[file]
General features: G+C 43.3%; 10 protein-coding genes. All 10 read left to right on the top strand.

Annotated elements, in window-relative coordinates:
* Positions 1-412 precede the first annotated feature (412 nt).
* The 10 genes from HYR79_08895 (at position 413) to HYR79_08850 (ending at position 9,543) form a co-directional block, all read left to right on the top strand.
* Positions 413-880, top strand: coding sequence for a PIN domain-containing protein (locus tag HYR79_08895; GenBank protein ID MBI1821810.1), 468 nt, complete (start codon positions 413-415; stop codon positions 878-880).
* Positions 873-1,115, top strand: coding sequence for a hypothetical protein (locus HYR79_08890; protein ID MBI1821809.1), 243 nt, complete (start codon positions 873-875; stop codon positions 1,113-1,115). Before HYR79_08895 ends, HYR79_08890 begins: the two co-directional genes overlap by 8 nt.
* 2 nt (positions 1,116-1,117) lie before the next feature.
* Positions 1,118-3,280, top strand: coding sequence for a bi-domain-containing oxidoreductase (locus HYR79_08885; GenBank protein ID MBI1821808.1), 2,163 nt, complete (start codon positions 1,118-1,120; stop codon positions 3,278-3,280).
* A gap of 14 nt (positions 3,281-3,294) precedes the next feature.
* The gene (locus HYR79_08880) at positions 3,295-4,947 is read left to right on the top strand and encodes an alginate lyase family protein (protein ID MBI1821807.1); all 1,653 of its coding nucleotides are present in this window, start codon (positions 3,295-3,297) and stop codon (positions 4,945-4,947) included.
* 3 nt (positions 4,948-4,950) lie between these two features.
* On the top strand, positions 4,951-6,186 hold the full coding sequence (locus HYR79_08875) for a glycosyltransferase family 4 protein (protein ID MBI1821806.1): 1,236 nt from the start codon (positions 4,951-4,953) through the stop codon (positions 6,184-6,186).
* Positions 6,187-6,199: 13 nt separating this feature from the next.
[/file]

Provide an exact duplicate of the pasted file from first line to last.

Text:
General features: G+C 43.3%; 10 protein-coding genes. All 10 read left to right on the top strand.

Annotated elements, in window-relative coordinates:
* Positions 1-412 precede the first annotated feature (412 nt).
* The 10 genes from HYR79_08895 (at position 413) to HYR79_08850 (ending at position 9,543) form a co-directional block, all read left to right on the top strand.
* Positions 413-880, top strand: coding sequence for a PIN domain-containing protein (locus tag HYR79_08895; GenBank protein ID MBI1821810.1), 468 nt, complete (start codon positions 413-415; stop codon positions 878-880).
* Positions 873-1,115, top strand: coding sequence for a hypothetical protein (locus HYR79_08890; protein ID MBI1821809.1), 243 nt, complete (start codon positions 873-875; stop codon positions 1,113-1,115). Before HYR79_08895 ends, HYR79_08890 begins: the two co-directional genes overlap by 8 nt.
* 2 nt (positions 1,116-1,117) lie before the next feature.
* Positions 1,118-3,280, top strand: coding sequence for a bi-domain-containing oxidoreductase (locus HYR79_08885; GenBank protein ID MBI1821808.1), 2,163 nt, complete (start codon positions 1,118-1,120; stop codon positions 3,278-3,280).
* A gap of 14 nt (positions 3,281-3,294) precedes the next feature.
* The gene (locus HYR79_08880) at positions 3,295-4,947 is read left to right on the top strand and encodes an alginate lyase family protein (protein ID MBI1821807.1); all 1,653 of its coding nucleotides are present in this window, start codon (positions 3,295-3,297) and stop codon (positions 4,945-4,947) included.
* 3 nt (positions 4,948-4,950) lie between these two features.
* On the top strand, positions 4,951-6,186 hold the full coding sequence (locus HYR79_08875) for a glycosyltransferase family 4 protein (protein ID MBI1821806.1): 1,236 nt from the start codon (positions 4,951-4,953) through the stop codon (positions 6,184-6,186).
* Positions 6,187-6,199: 13 nt separating this feature from the next.